It isn’t just language Madeline created for her book; she also designed a map to plot out the worlds in her story. Proclaiming she cannot draw to save her life, Madeline explained her initial map was simply made of A4 marker blobs – squiggly lines to represent forests, and triangles for mountains, with place names based on Latin and Te Reo Māori.

As her character progressed through the story, she added to her sketch. Filling in towns and natural elements around the locations of the main story. Essentially, she created a true three-dimensional world for her characters to explore. While she was embarrassed to pass her sketch on to a map artist, Francesca Baerald, she was amazed by what they were able to create from it.


Black and white map. Image: Map created by Francesca Baerald.


Madeline also found inspiration in the landscape around her as she was creating her world, spending time hiking in forests, enjoying the beach, driving through fog, and sitting by streams all while letting her imagination run wild. She believes living away from the hustle and bustle of the city has allowed her to not just experience life, but to really feel it.

While the peace and quiet of North Dandalup has been very settling for Madeline, it has also meant a lot of travel. Still working as a veterinary nurse, Madeline travels to and from work daily, and has now added travel for editorial meetings to her day. But, she says, she wouldn’t change it for the world – besides, driving does wonders for her writer’s block.


Two images. On the left Madeline standing in front of a waterfall. On the right Madeline swimming. Image: Madeline enjoying life in regional WA.


Writing the book was only part of the battle, as Madeline learned once she completed her draft 12 months in. She spent months editing it herself, before she even started to pitch it to publishers.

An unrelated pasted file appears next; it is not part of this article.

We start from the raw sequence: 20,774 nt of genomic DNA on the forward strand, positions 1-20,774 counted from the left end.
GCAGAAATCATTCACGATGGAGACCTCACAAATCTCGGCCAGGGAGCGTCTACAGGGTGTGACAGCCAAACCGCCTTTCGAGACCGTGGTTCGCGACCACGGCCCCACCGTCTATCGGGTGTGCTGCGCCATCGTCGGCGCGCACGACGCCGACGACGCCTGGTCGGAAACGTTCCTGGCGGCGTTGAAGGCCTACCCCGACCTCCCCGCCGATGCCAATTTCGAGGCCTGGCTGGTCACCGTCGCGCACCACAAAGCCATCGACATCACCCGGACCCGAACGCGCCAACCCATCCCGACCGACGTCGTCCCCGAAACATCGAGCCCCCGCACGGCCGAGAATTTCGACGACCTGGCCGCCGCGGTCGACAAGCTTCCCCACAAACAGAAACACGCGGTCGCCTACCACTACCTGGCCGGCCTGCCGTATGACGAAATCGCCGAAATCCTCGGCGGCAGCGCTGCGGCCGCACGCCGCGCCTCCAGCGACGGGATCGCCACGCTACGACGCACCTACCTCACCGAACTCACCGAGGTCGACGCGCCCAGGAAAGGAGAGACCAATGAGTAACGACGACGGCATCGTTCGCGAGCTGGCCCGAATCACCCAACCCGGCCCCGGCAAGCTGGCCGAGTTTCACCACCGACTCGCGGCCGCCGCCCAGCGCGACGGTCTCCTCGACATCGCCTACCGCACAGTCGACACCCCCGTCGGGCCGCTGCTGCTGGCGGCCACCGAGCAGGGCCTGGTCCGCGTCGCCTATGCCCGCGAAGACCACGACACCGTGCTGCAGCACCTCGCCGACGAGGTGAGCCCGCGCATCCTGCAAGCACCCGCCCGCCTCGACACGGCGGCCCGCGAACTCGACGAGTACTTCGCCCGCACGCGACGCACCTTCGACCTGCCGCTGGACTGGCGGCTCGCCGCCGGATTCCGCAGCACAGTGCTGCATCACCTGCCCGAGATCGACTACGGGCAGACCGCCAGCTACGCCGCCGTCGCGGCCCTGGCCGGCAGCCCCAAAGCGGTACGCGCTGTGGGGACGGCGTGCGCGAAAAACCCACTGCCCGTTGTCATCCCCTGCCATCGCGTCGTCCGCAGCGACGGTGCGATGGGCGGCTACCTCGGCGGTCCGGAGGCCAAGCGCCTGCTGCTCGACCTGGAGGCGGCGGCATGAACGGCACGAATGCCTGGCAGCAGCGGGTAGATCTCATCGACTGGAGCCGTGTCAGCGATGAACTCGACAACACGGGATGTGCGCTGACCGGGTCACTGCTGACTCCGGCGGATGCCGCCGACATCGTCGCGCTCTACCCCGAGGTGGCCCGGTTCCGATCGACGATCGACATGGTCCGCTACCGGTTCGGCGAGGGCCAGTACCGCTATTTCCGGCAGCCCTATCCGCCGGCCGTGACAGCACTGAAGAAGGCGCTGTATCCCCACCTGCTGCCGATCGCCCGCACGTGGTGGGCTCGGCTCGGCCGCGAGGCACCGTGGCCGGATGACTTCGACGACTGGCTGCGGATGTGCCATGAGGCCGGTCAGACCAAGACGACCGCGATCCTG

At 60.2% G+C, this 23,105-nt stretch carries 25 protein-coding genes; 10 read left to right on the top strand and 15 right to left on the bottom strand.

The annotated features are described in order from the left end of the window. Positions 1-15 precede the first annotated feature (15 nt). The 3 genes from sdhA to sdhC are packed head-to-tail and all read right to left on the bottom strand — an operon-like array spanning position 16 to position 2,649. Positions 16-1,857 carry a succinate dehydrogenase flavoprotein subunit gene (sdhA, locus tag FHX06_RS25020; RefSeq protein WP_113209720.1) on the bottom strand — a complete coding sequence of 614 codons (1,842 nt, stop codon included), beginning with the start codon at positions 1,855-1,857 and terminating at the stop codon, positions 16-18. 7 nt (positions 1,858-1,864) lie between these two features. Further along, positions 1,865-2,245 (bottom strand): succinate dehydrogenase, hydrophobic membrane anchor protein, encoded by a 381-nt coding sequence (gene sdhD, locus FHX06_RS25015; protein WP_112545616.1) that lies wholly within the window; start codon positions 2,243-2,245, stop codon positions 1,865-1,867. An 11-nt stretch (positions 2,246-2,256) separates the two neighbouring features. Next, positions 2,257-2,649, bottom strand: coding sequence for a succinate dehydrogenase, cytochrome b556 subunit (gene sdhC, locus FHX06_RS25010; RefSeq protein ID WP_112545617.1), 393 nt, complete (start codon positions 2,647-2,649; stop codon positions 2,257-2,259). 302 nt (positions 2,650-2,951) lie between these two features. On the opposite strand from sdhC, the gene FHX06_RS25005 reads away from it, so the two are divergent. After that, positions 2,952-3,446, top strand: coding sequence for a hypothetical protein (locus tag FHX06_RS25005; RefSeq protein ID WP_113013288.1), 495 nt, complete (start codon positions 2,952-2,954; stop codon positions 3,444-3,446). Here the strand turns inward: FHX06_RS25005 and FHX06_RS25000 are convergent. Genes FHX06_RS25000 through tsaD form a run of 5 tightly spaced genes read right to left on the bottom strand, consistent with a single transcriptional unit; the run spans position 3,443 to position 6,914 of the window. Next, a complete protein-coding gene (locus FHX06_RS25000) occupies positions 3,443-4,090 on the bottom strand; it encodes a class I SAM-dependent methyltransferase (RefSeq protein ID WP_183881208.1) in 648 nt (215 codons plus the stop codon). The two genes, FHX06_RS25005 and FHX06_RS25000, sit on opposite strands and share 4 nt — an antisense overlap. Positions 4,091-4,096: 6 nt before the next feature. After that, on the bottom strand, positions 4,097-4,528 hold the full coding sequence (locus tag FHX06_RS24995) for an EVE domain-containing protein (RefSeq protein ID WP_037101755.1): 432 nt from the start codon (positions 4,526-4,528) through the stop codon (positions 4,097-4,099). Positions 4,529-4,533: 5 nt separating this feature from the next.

Rejection after rejection immediately started coming her way. Emails reading, “I’m just not the person to champion this book.” After, Madeline estimates, about 50 rejections she started to question if they weren’t the right people, or if she didn’t have the right book. She had put so much time and effort into this book, though, that it seemed silly to let it go.

Picking up a five-week course at the Australian Writers’ Centre, Madeline realised it was her structure that was lacking. So, she picked up an extra course to help with that, followed by a course on self-editing. From there, she rewrote the first third of the book and made significant edits throughout the rest. Hearing from experts helped Madeline find the pieces she was missing in her first round of edits.


 PImage: Signed Advanced Review Copy (ARC) of the Assassin Thief. Supplied by the Artist.


Two years into her journey, Madeline signed up to a seminar at the Rockingham Writers’ Centre. As part of the seminar, people were open to review and critique your writing. Even more exciting, there were a couple of spots for fantasy and sci-fi readers to pitch their works to an agent.

Excited at the opportunity to get more feedback, Madeline was disappointed when the seminar series ended up being cancelled due to COVID restrictions.

Madeline pitched her book to Serenity Press, sending the agent three chapters and a synopsis. To her delight, they loved it and requested the full manuscript. After two weeks of anxious waiting, her dreams came true – she had been picked up by New Dawn Publishing.


Two images. On the left is a New Dawn publishing contract, on the right is a stacked pile of The Assassin Thief books Image: From signing the contract to printing the books. Supplied by the artist.


Since that day, Madeline has been back to the editing room multiple times. She has worked with her publisher, editors, artists, designers, and marketing agents to get her book ready for publication. She now has a whole new appreciation for the time and effort that goes into the many books stacked on her shelf.

After seeing all the extra time and effort people put into helping her improve her book for the better, Madeline says she always makes a special effort to read the acknowledgements at the back of other author’s books.

The Assassin Thief will be released on 15 October 2022 and can be purchased directly from New Dawn Publishing, Dymocks, QBD Books, Booktopia or Amazon Australia.


For more information on Madeline Te Whiu follow her on Facebook, Instagram, Twitter or TikTok.